It's entirely possible that the latest twist in this Dwight Howard saga is at once the most ridiculous and most understandable. The New York Post is picking up on months' worth of rumors that had the Orlando All-Star (and budding GM) scared at the thought of either having to act as Kobe Bryant's clear number two in Los Angeles, or working under a heightened sense of expectations after being traded to the Los Angeles Lakers. As a result, says one "Orlando source," Howard was actually threatened with a deal to the championship-contending Lakers unless he picked up his contract option with Orlando for 2012-13.
And instead of the Lakers, Kerber relays the fact that most in the NBA have known since the beginning. That Howard, all along, wanted to go to New Jersey instead. The easy hook here is, "not Los Angeles … but New Jersey?," and you're right to take it. From the Post:
According to league sources who spoke on the condition of anonymity, Orlando brass got fed up with Howard's yes-no-maybe posturing and threatened to trade him to the Lakers, not his desired location, if he did not sign an agreement to waive the opt-out clause for the final season of his contract. Howard eventually signed the papers, but only after he was told "he would be a Laker by the end of the day," according to one source.
This is all entirely expected, though not in a particularly good way.
Sure, there are reasons to be dubious about jumping to the Lakers. Howard could have been worried about too-closely following in Shaquille O'Neal's footsteps, as the former Magic and Laker All-Star is no fan of Howard's and vice versa. There could be concerns with Mike Brown's coaching, as Howard was the biggest reason the Orlando Magic stunned Brown's Cleveland Cavaliers in the 2009 Eastern Conference finals. There could be concerns about Bryant and potential Laker teammate Pau Gasol's over-30 ages, and the fact that Bryant sometimes looks the other way when a talented big man has a good post up opportunity.
On top of those, um, "reasons," there's also the chance to team with All-Star point guard Deron Williams in New Jersey. And the reality that the "New Jersey Nets" won't be in New Jersey for long. For just two and a half more weeks, if you can believe it, before the team moves to Brooklyn. Brooklyn doesn't have a Malibu to its name, but beyond that you can't do much better than that borough, and that Big City that it's part of.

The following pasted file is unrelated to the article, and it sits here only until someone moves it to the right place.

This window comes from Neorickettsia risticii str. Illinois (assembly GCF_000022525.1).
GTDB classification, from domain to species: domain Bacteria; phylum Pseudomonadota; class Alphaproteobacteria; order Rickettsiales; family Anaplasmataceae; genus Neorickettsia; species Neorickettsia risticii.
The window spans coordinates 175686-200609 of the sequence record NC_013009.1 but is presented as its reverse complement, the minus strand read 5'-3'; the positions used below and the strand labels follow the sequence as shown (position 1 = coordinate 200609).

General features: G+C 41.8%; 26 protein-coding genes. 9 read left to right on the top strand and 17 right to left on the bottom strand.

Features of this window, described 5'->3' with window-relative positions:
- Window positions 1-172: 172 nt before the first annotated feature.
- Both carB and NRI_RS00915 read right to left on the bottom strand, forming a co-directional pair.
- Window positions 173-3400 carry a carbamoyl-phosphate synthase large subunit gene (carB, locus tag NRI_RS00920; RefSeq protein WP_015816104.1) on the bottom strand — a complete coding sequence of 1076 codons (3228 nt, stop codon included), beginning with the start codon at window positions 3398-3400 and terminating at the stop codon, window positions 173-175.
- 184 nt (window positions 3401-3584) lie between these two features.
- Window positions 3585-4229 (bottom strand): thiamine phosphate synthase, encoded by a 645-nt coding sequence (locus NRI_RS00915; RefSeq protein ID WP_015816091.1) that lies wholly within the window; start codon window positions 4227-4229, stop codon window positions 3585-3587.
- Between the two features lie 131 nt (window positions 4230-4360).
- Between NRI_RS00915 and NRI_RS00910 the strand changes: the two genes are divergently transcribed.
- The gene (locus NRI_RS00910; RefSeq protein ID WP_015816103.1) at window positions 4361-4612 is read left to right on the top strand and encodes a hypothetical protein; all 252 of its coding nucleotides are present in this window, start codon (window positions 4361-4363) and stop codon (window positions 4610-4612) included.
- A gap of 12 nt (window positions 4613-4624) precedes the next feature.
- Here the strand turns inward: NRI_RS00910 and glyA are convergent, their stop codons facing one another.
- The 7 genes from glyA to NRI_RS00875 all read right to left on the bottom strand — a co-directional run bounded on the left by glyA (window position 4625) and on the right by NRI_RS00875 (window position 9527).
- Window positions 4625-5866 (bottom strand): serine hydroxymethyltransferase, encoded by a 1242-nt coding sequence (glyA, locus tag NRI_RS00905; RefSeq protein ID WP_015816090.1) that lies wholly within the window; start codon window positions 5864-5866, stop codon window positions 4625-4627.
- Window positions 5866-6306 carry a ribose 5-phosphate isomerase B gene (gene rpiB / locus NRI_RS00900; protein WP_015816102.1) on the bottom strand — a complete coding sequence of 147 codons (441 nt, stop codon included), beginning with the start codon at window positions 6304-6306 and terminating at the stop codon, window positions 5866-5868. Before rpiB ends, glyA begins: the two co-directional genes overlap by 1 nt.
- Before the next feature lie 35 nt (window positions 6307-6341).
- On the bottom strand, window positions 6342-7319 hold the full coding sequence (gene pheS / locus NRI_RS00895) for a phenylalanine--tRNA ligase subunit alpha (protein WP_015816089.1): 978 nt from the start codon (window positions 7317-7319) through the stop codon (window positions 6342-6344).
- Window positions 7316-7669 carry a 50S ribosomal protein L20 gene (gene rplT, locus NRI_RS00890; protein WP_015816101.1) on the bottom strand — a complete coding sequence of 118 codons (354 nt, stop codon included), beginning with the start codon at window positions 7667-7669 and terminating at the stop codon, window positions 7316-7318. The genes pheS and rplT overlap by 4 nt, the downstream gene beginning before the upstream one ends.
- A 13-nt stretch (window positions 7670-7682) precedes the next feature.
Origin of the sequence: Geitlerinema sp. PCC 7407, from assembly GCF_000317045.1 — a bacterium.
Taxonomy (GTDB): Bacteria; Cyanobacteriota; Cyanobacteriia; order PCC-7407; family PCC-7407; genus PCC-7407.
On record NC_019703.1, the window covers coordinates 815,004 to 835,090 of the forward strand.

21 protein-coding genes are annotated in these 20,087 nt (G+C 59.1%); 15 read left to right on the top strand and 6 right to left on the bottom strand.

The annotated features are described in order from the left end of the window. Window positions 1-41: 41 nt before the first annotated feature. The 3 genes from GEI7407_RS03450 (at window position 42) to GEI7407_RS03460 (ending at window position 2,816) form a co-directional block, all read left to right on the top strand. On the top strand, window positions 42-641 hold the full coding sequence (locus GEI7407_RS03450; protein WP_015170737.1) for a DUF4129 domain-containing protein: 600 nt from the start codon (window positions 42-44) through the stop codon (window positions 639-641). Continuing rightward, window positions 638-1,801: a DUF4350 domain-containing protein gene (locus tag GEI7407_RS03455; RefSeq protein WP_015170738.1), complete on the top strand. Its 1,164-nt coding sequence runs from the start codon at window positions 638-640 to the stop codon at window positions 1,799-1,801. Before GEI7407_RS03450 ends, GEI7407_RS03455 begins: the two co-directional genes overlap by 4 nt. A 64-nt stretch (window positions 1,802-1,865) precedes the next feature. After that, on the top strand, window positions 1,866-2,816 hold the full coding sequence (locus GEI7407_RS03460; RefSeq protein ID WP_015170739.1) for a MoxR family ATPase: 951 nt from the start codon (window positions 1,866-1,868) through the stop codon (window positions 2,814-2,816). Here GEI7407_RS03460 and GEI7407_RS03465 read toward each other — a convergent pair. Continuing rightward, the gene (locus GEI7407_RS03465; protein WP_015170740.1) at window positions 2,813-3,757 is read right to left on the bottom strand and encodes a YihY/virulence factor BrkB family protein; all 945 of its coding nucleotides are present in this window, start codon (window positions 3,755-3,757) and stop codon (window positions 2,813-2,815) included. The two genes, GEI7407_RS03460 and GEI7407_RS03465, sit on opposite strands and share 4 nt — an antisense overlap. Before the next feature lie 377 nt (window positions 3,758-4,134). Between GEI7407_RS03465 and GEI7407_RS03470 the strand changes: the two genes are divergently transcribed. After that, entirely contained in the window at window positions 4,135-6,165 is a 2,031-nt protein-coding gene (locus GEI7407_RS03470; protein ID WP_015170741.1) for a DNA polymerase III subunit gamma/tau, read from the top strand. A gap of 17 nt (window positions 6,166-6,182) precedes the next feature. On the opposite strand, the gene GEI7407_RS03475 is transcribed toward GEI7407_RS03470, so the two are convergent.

Beyond that, though, this just speaks to the absurdity inherent in Howard's warped ideals. It's nice to start fresh with a new team and new logo and new city and young teammates, but to turn down a chance to play with the Lakers? A Laker team featuring Bryant and Gasol? On top of that, a chance to play for the Lakers, opt-out in July, and still become a Net this summer as a free agent?
Instead, Howard attempted to make everyone happy, opted back into his contract for 2012-13, and more or less destroyed any chance he had at pairing with Williams on the Nets. Deron's off to Dallas this offseason as a result. The Nets are without a lottery pick and any cadre of other assets to work with, besides that cap space. The Magic will attempt to trade him if he doesn't sign the contract extension he prickishly waved off during last month's press conference staged to announce his opt-in. Also, Howard's coach doesn't care for him, his teammates can't stand this noise, and worst of all Magic fans seemed strangely ambivalent about all the chaos in last night's dispirited Magic loss to the Knicks.
Honestly, in a few weeks time Dwight Howard has gone from an MVP candidate to someone who needs a leave of bloody absence.
It's his gig, and his life, and his choices. Stan Van Gundy will get another job. His teammates will all get paid. Other superstars will find their way to Orlando. The Lakers are more than happy with their lot in life, even if they don't spend a lot these days.
But expecting Howard to do the right thing, eight years after he was drafted into the NBA? Expecting him to find that perfect mix between comfort and championship potential and all the money he could possibly make under the salary cap? That's not going to happen any time soon. His chances were blown to bits by his choices.
- Dwight Howard